Do you have a legal question that needs to be answered? Welcome to a new feature on the Ziff Law blogs called Questions & Answers.
While we will answer questions about personal injury, medical malpractice and divorce
law, our primary practice areas, we will also be glad to talk about car/motorcycle/truck insurance, medical bills, lost wages, property damage and any legal issue in the news.
If we can’t answer your question, we will refer you to a lawyer with expertise in that particular area.
Submit your questions by email to Ziff Law managing partner Jim Reed at firstname.lastname@example.org.
Our question today is adapted from my two recent TV appearances about the embattled Biltmore Crossing housing project in Horseheads, which town residents are challenging because they are concerned that the 56-unit affordable apartment complex will hurt property values, among other complaints.
The complex, at Biltmore Drive and Gardner Road, will be for families making $25,000 to $37,000 a year, according to Conifer Realty of Rochester, the developer.
Read more about the ruling here.
My answer below is from the April 1 WENY-TV News broadcast (above) and the April 2 “Law Talk” segment during the WETM News at Noon. In the weekly “Law Talk” segments, the Ziff Law lawyers talk about legal issues, often in connection with news events.
Question: A New York State Supreme Court Judge recently dismissed a legal challenge that sought to block the construction of a 56-unit housing complex on Biltmore Drive in the Town of Horseheads. Why did Judge Judy O’Shea reject 13 of the lawsuit’s 17 legal challenges?
Adam Gee: The residents used Article 78, a New York State law that provides a way to challenge decisions made by a state official or administrative body, such as the Town of Horseheads and its Town Board.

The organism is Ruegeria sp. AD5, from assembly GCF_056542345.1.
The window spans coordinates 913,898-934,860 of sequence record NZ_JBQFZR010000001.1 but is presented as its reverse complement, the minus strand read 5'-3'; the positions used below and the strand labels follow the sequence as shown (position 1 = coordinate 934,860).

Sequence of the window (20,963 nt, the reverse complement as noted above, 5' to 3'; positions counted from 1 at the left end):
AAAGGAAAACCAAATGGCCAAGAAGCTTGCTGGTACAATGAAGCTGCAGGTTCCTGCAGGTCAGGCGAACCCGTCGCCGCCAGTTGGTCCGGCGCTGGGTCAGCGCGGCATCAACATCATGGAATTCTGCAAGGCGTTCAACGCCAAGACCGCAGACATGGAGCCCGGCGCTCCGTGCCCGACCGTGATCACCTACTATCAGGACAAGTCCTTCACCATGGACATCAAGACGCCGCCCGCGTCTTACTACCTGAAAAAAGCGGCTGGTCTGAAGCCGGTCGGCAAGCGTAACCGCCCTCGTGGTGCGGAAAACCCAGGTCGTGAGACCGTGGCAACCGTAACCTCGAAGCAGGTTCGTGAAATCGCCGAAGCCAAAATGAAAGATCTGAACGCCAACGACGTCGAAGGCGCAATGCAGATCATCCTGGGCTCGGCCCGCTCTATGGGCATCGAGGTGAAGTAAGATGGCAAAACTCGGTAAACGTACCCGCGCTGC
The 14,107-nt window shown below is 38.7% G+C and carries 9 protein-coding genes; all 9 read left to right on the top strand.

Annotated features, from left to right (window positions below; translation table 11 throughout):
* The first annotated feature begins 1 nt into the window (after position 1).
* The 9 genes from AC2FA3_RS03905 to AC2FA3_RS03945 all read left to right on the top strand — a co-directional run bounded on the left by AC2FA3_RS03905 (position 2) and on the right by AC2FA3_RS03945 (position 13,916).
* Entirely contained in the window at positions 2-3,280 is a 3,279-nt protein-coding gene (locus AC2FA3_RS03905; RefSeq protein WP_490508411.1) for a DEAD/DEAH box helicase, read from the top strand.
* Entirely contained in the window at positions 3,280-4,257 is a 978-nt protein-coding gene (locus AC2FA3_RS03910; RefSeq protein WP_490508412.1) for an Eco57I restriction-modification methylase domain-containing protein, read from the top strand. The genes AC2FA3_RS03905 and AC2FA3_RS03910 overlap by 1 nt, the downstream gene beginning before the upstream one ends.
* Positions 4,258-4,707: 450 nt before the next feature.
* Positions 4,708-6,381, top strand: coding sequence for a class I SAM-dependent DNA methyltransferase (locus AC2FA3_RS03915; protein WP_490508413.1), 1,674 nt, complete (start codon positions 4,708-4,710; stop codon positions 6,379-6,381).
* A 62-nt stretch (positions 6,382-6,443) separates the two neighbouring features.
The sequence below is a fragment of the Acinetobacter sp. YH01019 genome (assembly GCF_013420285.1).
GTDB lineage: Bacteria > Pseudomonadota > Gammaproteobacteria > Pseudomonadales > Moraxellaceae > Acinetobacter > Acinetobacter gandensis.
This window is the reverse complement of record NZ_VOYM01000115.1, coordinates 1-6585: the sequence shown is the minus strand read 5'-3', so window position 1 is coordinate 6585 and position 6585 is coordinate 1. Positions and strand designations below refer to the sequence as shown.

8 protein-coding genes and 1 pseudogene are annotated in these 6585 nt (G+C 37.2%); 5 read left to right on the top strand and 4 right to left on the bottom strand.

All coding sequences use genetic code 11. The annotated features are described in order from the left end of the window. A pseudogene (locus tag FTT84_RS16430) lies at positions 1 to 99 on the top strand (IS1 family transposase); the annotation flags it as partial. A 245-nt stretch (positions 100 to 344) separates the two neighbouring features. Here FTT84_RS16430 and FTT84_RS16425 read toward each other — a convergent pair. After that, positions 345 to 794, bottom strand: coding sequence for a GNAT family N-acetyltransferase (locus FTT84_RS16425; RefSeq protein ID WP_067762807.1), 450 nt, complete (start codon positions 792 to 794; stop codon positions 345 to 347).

The Town of Horseheads made multiple mistakes in the planning stages of this housing area. But when the law relates to procedural errors that were made, such as is alleged here, they were subject to a 120-day statute of limitations, according to Article 78.
The challengers to the project brought their petition into court in an attempt to have construction stopped because of what they said were failures of the town to comply with certain portions of the law, but the judge rejected it on procedural grounds.
It’s an interesting decision and it clearly lays out that the town did, on multiple occasions, fail to do things it was supposed to do. The town failed to provide the type and amount of notice it was supposed to provide. So when upset town residents say they feel like they were blindsided, really in a way, they were. They didn’t have the notification that the law says they were supposed to have so they could decide whether this is something they want to challenge.
The ironic part here is one of the reasons why so much time went by and no one challenged it in a timely fashion is because the town did not provide residents with the information they were required to, so in a sense, the town was rewarded for making these mistakes.
Click here to learn more about Article 78.
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Thanks for reading,